Influenza viruses can hide from the immune system

February 23, 2016

Influenza is able to mask itself, so that the virus is not initially detected by our immune system. This is the result of new research from Aarhus University. The researchers behind the study hope that the discovery can be used to develop better treatment against influenza and chronic inflammation conditions such as rheumatoid arthritis.

Some years ago researchers discovered that the immune system can already track viruses and alert the body as soon as a virus enters human cells to multiply. But new research now reveals that the influenza virus cheats the mechanism and is thus able to circumvent the body's advanced defence system.

"The virus contains a protein that masks the virus entering the cell. In this way, the influenza virus can spread more easily before the immune system recognises that it is a virus and attempts to fight it," says Associate Professor Christian Holm from the Department of Biomedicine at Aarhus University.

Together with Professor Søren R. Paludan, he has headed the research project, which has also comprised contributions from other researchers at Aarhus University and from a number of American universities. Their discovery has recently been published in the scientific journal Nature Communications.

Impairs defence against viruses in general

The influenza virus has developed this weapon against the immune system through evolution. The researchers discovered the mechanism by giving cells in the laboratory an evolutionarily conserved influenza virus protein. The result was that the cells became poorer at defending themselves against both influenza viruses and other types of viruses.

"This indicates that the recognition mechanism in the immune system that the influenza virus evades is generally important for the body's ability to defend itself against viruses. It is therefore important basic research knowledge for us. The more knowledge we have about why a virus becomes dangerous, the easier it is to develop treatments," explains Associate Professor Christian Holm.

Suppressed immune system can also be an advantage

The little protein that is able to mask the influenza virus from the immune system is not only interesting in relation to combating influenza. It may be possible to use it to combat autoimmune diseases such as rheumatoid arthritis, as well as the relatively rare disease lupus, which to a great extent affects young women. In these diseases, the immune system attacks healthy cells and tissues - though the reasons for this are unknown - and creates chronic inflammation.

"The protein's immunosuppressant effect can possibly be used to develop better treatments for these types of diseases, where the immune system is chronically overactive. By suppressing the immune system's reaction, the symptoms can be reduced. The results of our research can also be used to examine this in more detail," says Christian Holm.
-end-
About the research project Read more

Read the scientific article "Influenza A virus targets a cGAS-independent STING pathway that controls enveloped RNA viruses" in Nature Communications.

Aarhus University

Related Immune System Articles from Brightsurf:

How the immune system remembers viruses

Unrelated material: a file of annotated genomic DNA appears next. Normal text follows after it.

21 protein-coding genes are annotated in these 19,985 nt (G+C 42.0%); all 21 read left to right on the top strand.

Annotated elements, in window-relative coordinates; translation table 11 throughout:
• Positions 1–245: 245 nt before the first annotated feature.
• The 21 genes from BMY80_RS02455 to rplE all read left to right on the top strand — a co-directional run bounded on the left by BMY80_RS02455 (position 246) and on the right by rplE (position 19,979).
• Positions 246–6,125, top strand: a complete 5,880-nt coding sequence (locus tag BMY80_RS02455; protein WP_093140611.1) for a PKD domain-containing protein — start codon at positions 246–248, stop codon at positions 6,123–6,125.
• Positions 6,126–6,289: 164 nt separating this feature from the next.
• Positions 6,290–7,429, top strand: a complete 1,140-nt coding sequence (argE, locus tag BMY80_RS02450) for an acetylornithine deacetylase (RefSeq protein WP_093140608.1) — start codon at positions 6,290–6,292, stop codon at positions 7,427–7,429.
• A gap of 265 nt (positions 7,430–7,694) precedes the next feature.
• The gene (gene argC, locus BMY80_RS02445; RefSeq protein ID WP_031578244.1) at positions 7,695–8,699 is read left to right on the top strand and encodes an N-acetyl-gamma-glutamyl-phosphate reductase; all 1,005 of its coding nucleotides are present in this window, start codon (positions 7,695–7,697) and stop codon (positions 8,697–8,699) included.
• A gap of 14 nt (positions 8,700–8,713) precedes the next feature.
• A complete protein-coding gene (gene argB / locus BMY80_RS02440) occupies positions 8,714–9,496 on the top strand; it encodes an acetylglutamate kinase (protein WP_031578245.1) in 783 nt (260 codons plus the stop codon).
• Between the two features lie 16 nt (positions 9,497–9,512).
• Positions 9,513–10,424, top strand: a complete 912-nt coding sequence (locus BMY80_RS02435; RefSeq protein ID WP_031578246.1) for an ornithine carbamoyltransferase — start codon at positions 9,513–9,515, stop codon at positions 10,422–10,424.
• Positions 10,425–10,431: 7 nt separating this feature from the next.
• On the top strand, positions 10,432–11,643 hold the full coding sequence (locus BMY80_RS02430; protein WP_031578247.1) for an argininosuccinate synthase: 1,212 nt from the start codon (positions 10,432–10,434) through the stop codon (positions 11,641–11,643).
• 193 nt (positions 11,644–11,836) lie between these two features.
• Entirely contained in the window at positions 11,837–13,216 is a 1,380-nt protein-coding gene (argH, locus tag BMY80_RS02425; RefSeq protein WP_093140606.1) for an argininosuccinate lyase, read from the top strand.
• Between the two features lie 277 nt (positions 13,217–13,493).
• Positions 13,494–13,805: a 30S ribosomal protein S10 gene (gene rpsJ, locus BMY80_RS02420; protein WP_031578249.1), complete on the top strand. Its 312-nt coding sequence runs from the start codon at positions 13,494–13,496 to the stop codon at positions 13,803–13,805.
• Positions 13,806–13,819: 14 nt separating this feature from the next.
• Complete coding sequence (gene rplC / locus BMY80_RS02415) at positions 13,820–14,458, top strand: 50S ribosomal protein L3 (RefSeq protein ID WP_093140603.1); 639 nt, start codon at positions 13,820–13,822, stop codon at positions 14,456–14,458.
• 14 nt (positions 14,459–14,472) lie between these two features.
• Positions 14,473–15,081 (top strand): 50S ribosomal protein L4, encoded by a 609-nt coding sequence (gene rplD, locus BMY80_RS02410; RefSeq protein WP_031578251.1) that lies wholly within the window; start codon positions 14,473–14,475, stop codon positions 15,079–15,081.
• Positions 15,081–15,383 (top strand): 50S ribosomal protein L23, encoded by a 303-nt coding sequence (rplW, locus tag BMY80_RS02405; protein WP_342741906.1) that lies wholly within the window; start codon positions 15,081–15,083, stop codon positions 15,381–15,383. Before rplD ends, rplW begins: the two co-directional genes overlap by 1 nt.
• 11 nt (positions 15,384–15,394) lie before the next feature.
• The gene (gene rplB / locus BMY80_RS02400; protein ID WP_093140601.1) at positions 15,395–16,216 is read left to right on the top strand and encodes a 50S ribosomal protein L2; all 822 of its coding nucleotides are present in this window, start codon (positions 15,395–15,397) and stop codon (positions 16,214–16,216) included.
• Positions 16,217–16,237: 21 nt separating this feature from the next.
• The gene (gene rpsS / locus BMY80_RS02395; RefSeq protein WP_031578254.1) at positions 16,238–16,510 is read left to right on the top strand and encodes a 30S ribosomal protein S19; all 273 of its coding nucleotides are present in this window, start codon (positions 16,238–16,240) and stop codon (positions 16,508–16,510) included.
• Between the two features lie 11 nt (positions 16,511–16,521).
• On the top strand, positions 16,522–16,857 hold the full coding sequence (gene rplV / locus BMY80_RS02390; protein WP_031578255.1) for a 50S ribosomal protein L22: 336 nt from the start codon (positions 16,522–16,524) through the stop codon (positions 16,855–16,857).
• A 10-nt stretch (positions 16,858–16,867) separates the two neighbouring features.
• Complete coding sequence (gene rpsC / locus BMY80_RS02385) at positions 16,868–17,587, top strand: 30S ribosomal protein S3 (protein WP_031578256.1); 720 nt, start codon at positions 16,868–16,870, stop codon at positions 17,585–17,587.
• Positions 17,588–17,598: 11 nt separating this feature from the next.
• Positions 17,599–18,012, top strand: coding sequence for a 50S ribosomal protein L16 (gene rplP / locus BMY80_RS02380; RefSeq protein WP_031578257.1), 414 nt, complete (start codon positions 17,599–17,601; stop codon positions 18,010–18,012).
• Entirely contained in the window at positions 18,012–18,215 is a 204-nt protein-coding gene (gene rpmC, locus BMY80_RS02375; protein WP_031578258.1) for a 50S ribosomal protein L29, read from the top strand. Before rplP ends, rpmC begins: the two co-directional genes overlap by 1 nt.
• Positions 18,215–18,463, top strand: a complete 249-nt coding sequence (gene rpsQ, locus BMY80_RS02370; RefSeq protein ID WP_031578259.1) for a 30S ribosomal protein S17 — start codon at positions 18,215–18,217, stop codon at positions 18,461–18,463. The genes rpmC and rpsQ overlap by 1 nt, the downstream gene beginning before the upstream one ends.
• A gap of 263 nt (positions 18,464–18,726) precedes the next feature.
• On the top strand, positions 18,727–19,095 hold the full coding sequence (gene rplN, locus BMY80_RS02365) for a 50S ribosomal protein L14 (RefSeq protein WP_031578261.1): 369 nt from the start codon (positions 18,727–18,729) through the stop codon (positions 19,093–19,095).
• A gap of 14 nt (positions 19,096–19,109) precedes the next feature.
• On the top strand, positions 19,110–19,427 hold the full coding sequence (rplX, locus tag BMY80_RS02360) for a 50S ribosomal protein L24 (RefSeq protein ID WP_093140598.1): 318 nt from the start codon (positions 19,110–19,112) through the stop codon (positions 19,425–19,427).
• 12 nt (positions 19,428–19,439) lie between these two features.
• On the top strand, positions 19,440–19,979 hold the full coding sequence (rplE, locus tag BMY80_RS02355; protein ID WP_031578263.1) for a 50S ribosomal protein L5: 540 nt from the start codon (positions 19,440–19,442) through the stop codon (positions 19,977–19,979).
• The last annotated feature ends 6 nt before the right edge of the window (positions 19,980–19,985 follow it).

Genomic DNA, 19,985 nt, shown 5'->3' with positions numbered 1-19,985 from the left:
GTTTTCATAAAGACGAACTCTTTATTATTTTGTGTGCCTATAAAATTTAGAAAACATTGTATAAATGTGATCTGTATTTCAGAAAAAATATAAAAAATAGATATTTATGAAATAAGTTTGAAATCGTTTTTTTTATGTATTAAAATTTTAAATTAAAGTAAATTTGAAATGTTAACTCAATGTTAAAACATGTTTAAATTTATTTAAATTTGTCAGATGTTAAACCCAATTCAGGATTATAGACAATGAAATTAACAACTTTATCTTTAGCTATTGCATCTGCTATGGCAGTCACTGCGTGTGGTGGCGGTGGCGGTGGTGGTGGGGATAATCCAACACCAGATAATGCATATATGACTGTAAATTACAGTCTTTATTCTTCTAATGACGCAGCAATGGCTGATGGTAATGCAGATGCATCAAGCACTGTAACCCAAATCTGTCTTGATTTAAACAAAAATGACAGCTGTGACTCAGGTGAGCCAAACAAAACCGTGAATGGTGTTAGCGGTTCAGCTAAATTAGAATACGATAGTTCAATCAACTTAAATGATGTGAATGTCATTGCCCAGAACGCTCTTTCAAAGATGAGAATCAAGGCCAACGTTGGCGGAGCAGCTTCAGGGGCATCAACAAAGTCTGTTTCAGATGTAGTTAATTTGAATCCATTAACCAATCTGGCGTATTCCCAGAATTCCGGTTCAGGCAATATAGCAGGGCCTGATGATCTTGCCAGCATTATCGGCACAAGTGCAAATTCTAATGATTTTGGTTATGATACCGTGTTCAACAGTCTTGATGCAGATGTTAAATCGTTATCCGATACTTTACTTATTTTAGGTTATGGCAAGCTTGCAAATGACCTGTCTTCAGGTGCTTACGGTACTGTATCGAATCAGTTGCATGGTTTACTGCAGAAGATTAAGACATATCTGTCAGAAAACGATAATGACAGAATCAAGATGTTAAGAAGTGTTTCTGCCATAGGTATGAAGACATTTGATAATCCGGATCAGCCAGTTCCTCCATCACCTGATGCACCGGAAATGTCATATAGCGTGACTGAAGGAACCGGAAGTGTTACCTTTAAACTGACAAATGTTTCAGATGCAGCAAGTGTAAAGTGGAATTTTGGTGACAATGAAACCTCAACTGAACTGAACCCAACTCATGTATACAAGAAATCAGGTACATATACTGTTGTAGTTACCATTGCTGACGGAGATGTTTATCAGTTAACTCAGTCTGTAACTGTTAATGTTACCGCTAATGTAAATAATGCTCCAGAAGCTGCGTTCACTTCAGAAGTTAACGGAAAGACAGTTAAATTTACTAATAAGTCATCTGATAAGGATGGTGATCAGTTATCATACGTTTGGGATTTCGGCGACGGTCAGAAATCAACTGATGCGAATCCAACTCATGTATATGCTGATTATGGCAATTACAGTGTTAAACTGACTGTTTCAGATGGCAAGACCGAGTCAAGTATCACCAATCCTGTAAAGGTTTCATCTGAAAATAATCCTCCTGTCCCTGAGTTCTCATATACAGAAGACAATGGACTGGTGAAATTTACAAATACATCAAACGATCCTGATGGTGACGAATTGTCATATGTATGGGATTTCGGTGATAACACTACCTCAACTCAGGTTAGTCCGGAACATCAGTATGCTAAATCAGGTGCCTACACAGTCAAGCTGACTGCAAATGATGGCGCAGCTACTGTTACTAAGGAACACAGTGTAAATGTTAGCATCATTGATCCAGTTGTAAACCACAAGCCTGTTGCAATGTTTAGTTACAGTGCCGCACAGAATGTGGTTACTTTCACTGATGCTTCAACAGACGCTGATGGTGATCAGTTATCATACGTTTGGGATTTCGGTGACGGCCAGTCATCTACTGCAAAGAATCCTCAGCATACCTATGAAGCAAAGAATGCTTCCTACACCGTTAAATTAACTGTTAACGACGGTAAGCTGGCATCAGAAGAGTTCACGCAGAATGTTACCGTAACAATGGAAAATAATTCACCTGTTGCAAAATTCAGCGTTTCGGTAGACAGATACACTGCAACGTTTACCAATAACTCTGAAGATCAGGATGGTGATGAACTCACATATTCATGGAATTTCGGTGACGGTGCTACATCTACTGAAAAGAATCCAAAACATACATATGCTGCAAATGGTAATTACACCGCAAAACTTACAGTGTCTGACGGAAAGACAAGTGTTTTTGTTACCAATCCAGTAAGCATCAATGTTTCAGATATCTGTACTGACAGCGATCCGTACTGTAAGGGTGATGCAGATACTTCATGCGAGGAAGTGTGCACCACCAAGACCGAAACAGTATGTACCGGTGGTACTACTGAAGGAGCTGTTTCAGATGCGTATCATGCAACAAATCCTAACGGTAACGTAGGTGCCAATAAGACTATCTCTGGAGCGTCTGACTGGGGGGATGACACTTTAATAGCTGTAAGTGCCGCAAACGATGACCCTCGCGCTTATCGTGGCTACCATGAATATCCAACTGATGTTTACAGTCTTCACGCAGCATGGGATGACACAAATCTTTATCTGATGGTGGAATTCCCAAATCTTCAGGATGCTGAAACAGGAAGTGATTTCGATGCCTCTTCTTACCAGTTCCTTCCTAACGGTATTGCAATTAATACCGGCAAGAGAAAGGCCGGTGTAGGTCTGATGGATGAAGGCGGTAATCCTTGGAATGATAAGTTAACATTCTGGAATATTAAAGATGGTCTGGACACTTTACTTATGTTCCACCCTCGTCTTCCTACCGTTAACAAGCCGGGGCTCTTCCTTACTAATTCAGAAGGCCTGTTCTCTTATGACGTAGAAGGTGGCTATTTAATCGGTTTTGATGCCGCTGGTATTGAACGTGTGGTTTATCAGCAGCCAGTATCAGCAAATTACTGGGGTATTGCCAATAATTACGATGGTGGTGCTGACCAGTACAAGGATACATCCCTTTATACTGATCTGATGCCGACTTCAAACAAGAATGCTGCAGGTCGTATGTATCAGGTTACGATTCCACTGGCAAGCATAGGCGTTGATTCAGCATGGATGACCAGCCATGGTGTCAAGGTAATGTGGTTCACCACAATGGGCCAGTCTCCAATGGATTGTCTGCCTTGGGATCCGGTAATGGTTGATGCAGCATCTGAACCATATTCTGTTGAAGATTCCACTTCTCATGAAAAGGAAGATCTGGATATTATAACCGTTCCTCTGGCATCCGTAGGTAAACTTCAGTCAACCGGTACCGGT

For a person to acquire immunity to a disease, T cells must develop into memory cells after contact with the pathogen.

How does the immune system develop in the first days of life?
Researchers highlight the anti-inflammatory response taking place after birth and designed to shield the newborn from infection.

Memory training for the immune system
The immune system will memorize the pathogen after an infection and can therefore react promptly after reinfection with the same pathogen.

Immune system may have another job -- combatting depression
An inflammatory autoimmune response within the central nervous system similar to one linked to neurodegenerative diseases such as multiple sclerosis (MS) has also been found in the spinal fluid of healthy people, according to a new Yale-led study comparing immune system cells in the spinal fluid of MS patients and healthy subjects.

COVID-19: Immune system derails
Contrary to what has been generally assumed so far, a severe course of COVID-19 does not solely result in a strong immune reaction - rather, the immune response is caught in a continuous loop of activation and inhibition.

Immune cell steroids help tumours suppress the immune system, offering new drug targets
Tumours found to evade the immune system by telling immune cells to produce immunosuppressive steroids.

Immune system -- Knocked off balance
Instead of protecting us, the immune system can sometimes go awry, as in the case of autoimmune diseases and allergies.

Too much salt weakens the immune system
A high-salt diet is not only bad for one's blood pressure, but also for the immune system.

Parkinson's and the immune system
Mutations in the Parkin gene are a common cause of hereditary forms of Parkinson's disease.

How an immune system regulator shifts the balance of immune cells
Researchers have provided new insight on the role of cyclic AMP (cAMP) in regulating the immune response.

Read More: Immune System News and Immune System Current Events
Brightsurf.com is a participant in the Amazon Services LLC Associates Program, an affiliate advertising program designed to provide a means for sites to earn advertising fees by advertising and linking to Amazon.com.